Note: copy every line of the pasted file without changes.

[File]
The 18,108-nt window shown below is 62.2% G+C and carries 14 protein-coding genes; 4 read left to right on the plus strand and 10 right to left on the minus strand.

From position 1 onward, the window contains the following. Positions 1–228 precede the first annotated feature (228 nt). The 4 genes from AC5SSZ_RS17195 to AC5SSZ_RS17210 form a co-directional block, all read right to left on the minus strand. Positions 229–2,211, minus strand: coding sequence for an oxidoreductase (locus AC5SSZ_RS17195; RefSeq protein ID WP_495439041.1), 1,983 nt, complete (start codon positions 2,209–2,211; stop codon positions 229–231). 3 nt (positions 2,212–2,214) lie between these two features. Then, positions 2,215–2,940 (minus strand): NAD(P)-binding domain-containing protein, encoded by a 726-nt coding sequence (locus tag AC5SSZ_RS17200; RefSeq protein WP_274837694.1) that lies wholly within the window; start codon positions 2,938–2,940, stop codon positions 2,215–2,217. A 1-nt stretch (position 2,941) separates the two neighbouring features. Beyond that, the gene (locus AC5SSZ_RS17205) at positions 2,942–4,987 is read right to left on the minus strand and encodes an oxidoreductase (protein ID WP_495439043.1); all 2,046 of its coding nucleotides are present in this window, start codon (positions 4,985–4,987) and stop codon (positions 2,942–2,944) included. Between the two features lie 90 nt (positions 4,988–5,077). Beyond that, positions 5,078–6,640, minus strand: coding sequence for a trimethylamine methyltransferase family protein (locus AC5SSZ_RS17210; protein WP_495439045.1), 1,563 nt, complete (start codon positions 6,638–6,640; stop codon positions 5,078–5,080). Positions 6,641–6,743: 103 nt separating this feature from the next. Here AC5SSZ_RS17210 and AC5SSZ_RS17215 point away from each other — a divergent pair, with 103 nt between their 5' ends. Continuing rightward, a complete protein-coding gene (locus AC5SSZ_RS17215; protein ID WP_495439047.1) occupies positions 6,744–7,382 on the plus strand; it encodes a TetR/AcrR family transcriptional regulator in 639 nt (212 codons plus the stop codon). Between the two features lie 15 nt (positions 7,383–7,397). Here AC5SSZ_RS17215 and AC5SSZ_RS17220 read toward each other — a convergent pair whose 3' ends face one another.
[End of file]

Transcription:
The 18,108-nt window shown below is 62.2% G+C and carries 14 protein-coding genes; 4 read left to right on the plus strand and 10 right to left on the minus strand.

From position 1 onward, the window contains the following. Positions 1–228 precede the first annotated feature (228 nt). The 4 genes from AC5SSZ_RS17195 to AC5SSZ_RS17210 form a co-directional block, all read right to left on the minus strand. Positions 229–2,211, minus strand: coding sequence for an oxidoreductase (locus AC5SSZ_RS17195; RefSeq protein ID WP_495439041.1), 1,983 nt, complete (start codon positions 2,209–2,211; stop codon positions 229–231). 3 nt (positions 2,212–2,214) lie between these two features. Then, positions 2,215–2,940 (minus strand): NAD(P)-binding domain-containing protein, encoded by a 726-nt coding sequence (locus tag AC5SSZ_RS17200; RefSeq protein WP_274837694.1) that lies wholly within the window; start codon positions 2,938–2,940, stop codon positions 2,215–2,217. A 1-nt stretch (position 2,941) separates the two neighbouring features. Beyond that, the gene (locus AC5SSZ_RS17205) at positions 2,942–4,987 is read right to left on the minus strand and encodes an oxidoreductase (protein ID WP_495439043.1); all 2,046 of its coding nucleotides are present in this window, start codon (positions 4,985–4,987) and stop codon (positions 2,942–2,944) included. Between the two features lie 90 nt (positions 4,988–5,077). Beyond that, positions 5,078–6,640, minus strand: coding sequence for a trimethylamine methyltransferase family protein (locus AC5SSZ_RS17210; protein WP_495439045.1), 1,563 nt, complete (start codon positions 6,638–6,640; stop codon positions 5,078–5,080). Positions 6,641–6,743: 103 nt separating this feature from the next. Here AC5SSZ_RS17210 and AC5SSZ_RS17215 point away from each other — a divergent pair, with 103 nt between their 5' ends. Continuing rightward, a complete protein-coding gene (locus AC5SSZ_RS17215; protein ID WP_495439047.1) occupies positions 6,744–7,382 on the plus strand; it encodes a TetR/AcrR family transcriptional regulator in 639 nt (212 codons plus the stop codon). Between the two features lie 15 nt (positions 7,383–7,397). Here AC5SSZ_RS17215 and AC5SSZ_RS17220 read toward each other — a convergent pair whose 3' ends face one another.